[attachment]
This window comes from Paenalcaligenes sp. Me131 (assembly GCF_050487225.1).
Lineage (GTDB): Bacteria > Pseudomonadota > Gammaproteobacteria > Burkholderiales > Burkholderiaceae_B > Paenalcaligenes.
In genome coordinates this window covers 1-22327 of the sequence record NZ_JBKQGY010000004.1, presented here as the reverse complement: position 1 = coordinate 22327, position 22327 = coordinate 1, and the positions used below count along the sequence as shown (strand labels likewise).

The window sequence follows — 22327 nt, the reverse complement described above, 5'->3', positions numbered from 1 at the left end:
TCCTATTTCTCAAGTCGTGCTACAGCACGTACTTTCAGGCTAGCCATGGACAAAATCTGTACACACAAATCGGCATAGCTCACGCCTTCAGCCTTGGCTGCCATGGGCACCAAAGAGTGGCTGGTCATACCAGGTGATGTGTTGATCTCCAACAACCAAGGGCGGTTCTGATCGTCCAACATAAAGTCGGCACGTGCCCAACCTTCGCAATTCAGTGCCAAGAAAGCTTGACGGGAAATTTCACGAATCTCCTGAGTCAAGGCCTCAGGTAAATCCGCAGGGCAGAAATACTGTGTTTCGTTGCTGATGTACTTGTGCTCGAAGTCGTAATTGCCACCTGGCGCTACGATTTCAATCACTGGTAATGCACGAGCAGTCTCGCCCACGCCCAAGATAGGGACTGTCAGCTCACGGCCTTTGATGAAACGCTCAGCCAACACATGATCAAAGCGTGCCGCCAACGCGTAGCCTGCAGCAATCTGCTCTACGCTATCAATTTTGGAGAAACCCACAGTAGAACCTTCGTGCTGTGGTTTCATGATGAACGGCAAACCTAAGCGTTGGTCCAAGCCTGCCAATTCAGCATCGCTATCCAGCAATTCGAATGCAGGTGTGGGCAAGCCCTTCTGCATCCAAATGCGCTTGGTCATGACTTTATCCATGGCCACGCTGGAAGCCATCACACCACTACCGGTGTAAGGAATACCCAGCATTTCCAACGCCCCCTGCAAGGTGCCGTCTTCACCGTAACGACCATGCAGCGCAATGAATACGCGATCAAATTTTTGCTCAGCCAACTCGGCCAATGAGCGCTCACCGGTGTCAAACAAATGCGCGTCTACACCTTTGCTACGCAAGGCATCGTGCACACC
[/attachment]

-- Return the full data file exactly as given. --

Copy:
This window comes from Paenalcaligenes sp. Me131 (assembly GCF_050487225.1).
Lineage (GTDB): Bacteria > Pseudomonadota > Gammaproteobacteria > Burkholderiales > Burkholderiaceae_B > Paenalcaligenes.
In genome coordinates this window covers 1-22327 of the sequence record NZ_JBKQGY010000004.1, presented here as the reverse complement: position 1 = coordinate 22327, position 22327 = coordinate 1, and the positions used below count along the sequence as shown (strand labels likewise).

The window sequence follows — 22327 nt, the reverse complement described above, 5'->3', positions numbered from 1 at the left end:
TCCTATTTCTCAAGTCGTGCTACAGCACGTACTTTCAGGCTAGCCATGGACAAAATCTGTACACACAAATCGGCATAGCTCACGCCTTCAGCCTTGGCTGCCATGGGCACCAAAGAGTGGCTGGTCATACCAGGTGATGTGTTGATCTCCAACAACCAAGGGCGGTTCTGATCGTCCAACATAAAGTCGGCACGTGCCCAACCTTCGCAATTCAGTGCCAAGAAAGCTTGACGGGAAATTTCACGAATCTCCTGAGTCAAGGCCTCAGGTAAATCCGCAGGGCAGAAATACTGTGTTTCGTTGCTGATGTACTTGTGCTCGAAGTCGTAATTGCCACCTGGCGCTACGATTTCAATCACTGGTAATGCACGAGCAGTCTCGCCCACGCCCAAGATAGGGACTGTCAGCTCACGGCCTTTGATGAAACGCTCAGCCAACACATGATCAAAGCGTGCCGCCAACGCGTAGCCTGCAGCAATCTGCTCTACGCTATCAATTTTGGAGAAACCCACAGTAGAACCTTCGTGCTGTGGTTTCATGATGAACGGCAAACCTAAGCGTTGGTCCAAGCCTGCCAATTCAGCATCGCTATCCAGCAATTCGAATGCAGGTGTGGGCAAGCCCTTCTGCATCCAAATGCGCTTGGTCATGACTTTATCCATGGCCACGCTGGAAGCCATCACACCACTACCGGTGTAAGGAATACCCAGCATTTCCAACGCCCCCTGCAAGGTGCCGTCTTCACCGTAACGACCATGCAGCGCAATGAATACGCGATCAAATTTTTGCTCAGCCAACTCGGCCAATGAGCGCTCACCGGTGTCAAACAAATGCGCGTCTACACCTTTGCTACGCAAGGCATCGTGCACACC